Christians would have us believe that a star appeared in the east. Wise men followed the star, which shone brightly both night and day . . . and the rest is history, or at least one version of history.
As a devout atheist I rejected this story as just another fairytale, to be ranked alongside the works of the brothers Grimm, entertaining in itself but of no relevance to my life.
All that changed within two weeks of Christmas 1976 when, in a setting almost as humble as a Bethlehem stable, a new star from the east (Leyton, E10, to be precise) put on a show of such brilliance that all who were privileged to witness it knew they had seen something extraordinary, beyond the comprehension of normal people, almost out of this world. To call him dazzling is akin to calling Tony Blair a political animal, an understatement of laughable proportions.
The scene of this near-miracle was a football pitch whose surface was as heavy as wallpaper paste, which made the performance even more remarkable. Talk to a world-class sprinter and they will tell you they want their feet to be in contact with the track for the smallest possible fraction of a second.
That January night at Feethams, this wonderfully gifted athlete appeared to glide at high speed inches above the mud heap, while all those around him plodded in his wake, sinking ankle deep. Jesus might have walked on water; Laurie Cunningham definitely floated across that quagmire.
Of the match itself I can recall few details; there are brief online references to an FA Cup third-round tie between Darlington, then in Division Four, and Orient, two tiers higher, ending 2-2. What is unforgettable is the breathtaking overall ability of the 20-year-old Cunningham.
He was tormentor-in-chief of one Derek Craig, a central defender who made two senior appearances for Newcastle United before moving 40 miles south, where he became a Darlo stalwart. He tried to stifle the star of the show by fair means or foul but Cunningham was too quick. Craig could not get close enough even to kick him.
There is a particular pleasure in watching a fleet-footed forward running rings round a pedestrian stopper. Within months of his Feethams fireworks, Laurie Cunningham was snapped up by West Brom, who paid Orient £100,000.
Two seasons of stellar displays for the Baggies included a 3-0 win at St James Park in which Cunningham and Cyrille Regis, his best friend, ripped Newcastle apart. West Brom finished sixth in 1978 and third a year later before Cunningham made a £950,000 move to Real Madrid, where he won the Copa del Ray twice and La Liga.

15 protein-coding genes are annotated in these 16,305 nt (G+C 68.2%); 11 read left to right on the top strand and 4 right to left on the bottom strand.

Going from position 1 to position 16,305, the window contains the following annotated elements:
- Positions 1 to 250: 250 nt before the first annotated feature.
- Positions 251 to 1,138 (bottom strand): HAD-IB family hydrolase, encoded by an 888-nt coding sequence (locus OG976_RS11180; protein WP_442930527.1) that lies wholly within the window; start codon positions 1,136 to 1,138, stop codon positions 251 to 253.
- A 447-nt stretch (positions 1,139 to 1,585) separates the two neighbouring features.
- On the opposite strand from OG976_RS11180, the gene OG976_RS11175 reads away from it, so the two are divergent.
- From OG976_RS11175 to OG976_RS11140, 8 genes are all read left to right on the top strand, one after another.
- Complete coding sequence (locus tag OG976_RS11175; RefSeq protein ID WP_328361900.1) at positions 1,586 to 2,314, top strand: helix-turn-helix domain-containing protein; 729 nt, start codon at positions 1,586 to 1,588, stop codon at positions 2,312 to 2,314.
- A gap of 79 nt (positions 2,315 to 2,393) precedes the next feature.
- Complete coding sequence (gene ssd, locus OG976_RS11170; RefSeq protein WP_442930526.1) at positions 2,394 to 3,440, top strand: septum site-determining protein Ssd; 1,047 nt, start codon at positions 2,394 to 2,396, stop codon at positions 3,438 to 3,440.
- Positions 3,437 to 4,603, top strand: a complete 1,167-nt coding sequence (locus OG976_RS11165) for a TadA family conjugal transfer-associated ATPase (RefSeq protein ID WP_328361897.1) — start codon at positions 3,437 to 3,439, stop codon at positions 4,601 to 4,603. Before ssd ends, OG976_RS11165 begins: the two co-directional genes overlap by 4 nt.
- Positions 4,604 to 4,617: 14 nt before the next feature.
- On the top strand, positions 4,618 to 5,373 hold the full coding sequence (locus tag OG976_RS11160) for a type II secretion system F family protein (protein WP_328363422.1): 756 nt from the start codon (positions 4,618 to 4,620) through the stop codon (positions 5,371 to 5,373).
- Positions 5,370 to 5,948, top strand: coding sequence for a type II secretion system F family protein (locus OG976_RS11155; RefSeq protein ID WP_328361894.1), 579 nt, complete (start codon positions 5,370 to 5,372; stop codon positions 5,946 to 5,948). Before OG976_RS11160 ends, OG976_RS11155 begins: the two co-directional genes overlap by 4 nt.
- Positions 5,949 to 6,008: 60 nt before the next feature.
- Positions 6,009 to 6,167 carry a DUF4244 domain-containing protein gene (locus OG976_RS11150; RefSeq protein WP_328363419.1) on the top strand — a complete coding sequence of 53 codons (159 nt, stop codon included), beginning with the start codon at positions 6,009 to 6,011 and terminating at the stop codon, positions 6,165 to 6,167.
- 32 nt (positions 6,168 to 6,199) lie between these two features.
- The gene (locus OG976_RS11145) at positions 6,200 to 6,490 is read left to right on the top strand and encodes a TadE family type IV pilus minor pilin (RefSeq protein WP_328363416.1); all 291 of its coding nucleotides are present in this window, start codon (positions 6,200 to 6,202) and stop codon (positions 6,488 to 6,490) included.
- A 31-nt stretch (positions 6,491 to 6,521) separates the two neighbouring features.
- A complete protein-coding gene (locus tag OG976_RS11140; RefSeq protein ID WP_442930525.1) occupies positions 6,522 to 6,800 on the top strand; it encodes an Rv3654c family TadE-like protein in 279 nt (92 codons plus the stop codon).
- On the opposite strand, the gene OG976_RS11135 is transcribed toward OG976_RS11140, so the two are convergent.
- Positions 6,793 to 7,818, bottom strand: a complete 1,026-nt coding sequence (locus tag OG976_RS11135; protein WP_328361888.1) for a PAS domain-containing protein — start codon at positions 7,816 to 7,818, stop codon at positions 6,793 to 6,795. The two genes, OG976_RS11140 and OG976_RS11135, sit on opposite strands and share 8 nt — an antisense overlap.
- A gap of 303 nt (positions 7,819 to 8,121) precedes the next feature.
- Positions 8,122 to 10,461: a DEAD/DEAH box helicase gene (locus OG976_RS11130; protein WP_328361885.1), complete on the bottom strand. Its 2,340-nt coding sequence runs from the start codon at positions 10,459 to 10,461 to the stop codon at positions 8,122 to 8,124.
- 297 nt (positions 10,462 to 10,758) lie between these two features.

Ten years later he was dead, killed in a car crash at the horribly early age of 33, but at the Santiago Bernabeu he is revered to this day, not least because of a superb performance at Camp Nou in a 2-0 defeat of Barca. Cunningham is said to be the only Real player given a standing ovation at that stadium.
In a peripatetic career, Laurence Paul Cunningham also played for Manchester United, Sporting Gijon, Marseilles, Leicester City, Rayo Vallecano, Charleroi and Wimbledon. His unlikely tie-up with the Crazy Gang brought a cameo appearance in the 1988 FA Cup final defeat of Liverpool, his only domestic honour other than six England caps.
Newcastle fans going to the Hawthorns today can pay their respects by pausing in front of the statue to Ron Atkinson’s famed Three Degrees (Brendan Batson was the third). I would love to have seen Cunningham in the black-and-white stripes.
During the inquest into that 3-0 drubbing in September 1977, one Newcastle director said we were unable to sign a black player because our fans would not accept him.
Times have changed but in nearly 50 years of watching professional football, I have never witnessed anyone as gifted or thrilling as Laurie Cunningham.
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